A wedding in the 1900s
My grandparents were married in 1908, and there are no photos from their wedding, but here are their photos.
Robert lived with his parents in Uphouse, the family croft house. My mother talked about what she had heard about her parents wedding. She remembered that they cleared all the furniture out of the house (a small two room Shetland croft house) into the barn. They left the sturdy kitchen dresser for the fiddler to sit on!
The wedding took place in the nearby chapel and the guests would then walk down to the reception in the house. Looking at the bill from the local shop, it seems that they paid a lot for the wedding. Given that the house was so small, I wonder if folk from the community stayed briefly for a dram of whiskey and then left. There were certainly big amounts of whisky used at the event!
Family and close friends would maybe then stay on and be fed and dance to the fiddle tunes.
A wedding in the 1940s
My mother’s wedding took place in the same chapel, from the same house, Uphouse in Clibberswick, in the Haroldswick area of Unst. They were able to use a barn owned by relatives, and have tables set for folk to be fed. Since she was trained as a cook by this time, I am sure she had a hand in the catering for the wedding reception.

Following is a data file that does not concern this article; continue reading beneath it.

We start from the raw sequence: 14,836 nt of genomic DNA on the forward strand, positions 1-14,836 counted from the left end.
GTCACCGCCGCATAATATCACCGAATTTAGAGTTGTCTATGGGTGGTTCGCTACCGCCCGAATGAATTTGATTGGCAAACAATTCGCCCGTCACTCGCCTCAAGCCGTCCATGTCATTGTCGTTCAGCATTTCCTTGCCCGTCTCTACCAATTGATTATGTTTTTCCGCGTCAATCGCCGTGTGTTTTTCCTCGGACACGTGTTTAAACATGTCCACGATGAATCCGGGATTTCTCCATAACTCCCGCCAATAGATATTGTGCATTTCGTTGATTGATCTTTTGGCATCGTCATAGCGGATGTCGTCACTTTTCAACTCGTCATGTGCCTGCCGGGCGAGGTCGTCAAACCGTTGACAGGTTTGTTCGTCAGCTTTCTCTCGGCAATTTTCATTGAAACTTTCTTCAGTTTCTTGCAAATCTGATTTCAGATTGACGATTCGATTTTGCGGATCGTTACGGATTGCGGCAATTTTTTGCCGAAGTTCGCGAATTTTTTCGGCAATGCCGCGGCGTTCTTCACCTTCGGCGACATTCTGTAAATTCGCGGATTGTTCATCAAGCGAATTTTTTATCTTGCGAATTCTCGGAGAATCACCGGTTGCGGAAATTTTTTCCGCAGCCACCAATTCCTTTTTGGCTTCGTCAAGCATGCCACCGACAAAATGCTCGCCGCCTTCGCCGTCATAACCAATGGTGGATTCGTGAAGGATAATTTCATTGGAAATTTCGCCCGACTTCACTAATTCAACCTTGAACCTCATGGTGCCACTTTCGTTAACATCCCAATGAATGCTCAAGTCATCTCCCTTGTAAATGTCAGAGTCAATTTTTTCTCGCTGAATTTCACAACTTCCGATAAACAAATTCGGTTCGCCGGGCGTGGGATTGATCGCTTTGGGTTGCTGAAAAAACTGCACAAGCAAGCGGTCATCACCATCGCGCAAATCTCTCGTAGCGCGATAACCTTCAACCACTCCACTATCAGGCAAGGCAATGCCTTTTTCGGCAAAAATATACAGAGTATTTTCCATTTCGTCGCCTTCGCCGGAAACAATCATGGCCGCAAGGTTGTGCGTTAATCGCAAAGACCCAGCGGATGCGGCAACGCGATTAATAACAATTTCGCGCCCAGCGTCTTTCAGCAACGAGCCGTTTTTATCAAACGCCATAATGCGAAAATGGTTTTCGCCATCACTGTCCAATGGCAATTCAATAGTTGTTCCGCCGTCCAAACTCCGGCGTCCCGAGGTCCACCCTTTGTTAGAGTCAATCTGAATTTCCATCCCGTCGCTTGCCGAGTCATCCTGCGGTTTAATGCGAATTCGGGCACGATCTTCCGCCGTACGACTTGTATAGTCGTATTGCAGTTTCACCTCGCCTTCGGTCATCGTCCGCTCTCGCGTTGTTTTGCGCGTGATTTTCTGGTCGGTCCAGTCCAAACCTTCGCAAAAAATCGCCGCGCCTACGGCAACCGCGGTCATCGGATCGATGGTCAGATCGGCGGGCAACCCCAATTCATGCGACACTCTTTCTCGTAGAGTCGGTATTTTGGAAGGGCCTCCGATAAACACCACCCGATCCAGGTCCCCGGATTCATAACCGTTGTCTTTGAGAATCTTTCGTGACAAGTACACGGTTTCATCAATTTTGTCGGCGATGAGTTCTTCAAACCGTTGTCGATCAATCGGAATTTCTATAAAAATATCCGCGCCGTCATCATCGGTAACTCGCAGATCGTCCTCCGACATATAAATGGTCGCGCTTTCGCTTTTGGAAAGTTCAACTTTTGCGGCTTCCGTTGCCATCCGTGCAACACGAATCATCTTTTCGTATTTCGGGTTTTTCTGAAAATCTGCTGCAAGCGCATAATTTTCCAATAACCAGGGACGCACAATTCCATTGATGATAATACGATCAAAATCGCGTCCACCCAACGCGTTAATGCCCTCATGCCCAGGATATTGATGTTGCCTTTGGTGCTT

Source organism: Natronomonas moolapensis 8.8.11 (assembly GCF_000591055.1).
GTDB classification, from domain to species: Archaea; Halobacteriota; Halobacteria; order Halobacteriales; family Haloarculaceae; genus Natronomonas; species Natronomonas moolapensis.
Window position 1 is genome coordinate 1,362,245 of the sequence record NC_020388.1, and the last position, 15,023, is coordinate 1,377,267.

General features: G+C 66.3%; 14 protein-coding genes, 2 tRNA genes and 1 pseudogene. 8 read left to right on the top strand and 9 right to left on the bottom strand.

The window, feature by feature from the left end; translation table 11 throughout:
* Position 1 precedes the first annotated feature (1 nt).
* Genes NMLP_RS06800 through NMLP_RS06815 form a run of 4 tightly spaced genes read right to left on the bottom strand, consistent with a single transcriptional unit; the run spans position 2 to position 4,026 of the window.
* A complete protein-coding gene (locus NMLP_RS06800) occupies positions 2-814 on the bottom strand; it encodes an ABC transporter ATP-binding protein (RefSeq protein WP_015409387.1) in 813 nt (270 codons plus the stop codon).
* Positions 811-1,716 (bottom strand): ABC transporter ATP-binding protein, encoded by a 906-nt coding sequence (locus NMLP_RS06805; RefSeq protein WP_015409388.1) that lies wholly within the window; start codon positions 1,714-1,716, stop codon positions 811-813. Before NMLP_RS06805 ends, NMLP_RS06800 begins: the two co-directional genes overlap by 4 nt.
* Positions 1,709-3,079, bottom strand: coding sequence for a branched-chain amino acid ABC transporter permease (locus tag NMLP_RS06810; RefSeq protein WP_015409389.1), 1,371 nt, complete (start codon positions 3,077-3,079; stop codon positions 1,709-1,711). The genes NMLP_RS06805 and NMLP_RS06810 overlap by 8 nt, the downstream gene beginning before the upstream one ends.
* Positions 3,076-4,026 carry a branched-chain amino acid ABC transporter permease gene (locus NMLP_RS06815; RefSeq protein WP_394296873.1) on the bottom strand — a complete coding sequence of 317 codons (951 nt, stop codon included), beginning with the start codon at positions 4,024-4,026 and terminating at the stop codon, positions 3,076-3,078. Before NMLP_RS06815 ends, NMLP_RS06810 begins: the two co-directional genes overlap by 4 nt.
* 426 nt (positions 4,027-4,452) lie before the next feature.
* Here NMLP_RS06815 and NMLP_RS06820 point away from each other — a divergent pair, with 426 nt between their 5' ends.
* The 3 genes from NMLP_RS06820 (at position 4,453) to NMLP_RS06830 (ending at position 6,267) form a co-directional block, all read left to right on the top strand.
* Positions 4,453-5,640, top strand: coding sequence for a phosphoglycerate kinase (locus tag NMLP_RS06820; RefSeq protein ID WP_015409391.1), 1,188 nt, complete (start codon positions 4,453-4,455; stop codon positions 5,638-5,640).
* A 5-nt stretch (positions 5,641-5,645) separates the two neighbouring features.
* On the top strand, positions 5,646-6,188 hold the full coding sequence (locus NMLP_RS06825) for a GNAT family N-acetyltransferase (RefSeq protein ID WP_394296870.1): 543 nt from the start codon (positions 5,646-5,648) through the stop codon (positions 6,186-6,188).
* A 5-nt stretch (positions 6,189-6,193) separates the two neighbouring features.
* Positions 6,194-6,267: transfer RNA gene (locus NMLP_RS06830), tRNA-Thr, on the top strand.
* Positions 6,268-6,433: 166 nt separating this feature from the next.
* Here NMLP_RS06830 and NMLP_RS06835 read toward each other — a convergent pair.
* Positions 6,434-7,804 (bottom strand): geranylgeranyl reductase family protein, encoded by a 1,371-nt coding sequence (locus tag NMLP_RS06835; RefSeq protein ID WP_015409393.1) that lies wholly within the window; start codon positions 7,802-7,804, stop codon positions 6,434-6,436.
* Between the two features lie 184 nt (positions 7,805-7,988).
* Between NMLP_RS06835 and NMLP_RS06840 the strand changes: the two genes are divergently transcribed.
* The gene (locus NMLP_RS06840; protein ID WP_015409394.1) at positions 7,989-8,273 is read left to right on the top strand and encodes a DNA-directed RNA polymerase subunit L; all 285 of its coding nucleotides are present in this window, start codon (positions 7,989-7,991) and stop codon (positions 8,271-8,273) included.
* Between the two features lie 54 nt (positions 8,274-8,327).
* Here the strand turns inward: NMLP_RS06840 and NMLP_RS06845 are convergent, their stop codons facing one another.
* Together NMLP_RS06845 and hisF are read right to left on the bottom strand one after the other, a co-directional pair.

A wedding in the 1970s
My wedding reception was held, as was the custom 50 years ago in Unst, at the local community hall. The venue was booked, trestle tables and benches for seating were set up. The bride went round and asked various ladies to be hostesses. These ladies came to the hall the evening before the wedding bringing enough crockery and cutlery for a table of 10 or 12 people. They set the table with white tablecloths, their fine crockery, and plates and cake stands. They were given flour and asked to make bannocks. The bride’s family supplied the meat, salad etc, and home bakes. My mother, a neighbour and I did home bakes for the 100 guests.
After the wedding in the local church, the guests gathered and were fed, then the tables were cleared away and the dancing began with a band of musicians playing on fiddle and accordion. As always, it started with the bridal march.
So, that was three generations of weddings in our family. Customs change and evolve with each generation doing things slightly differently, and so it will continue!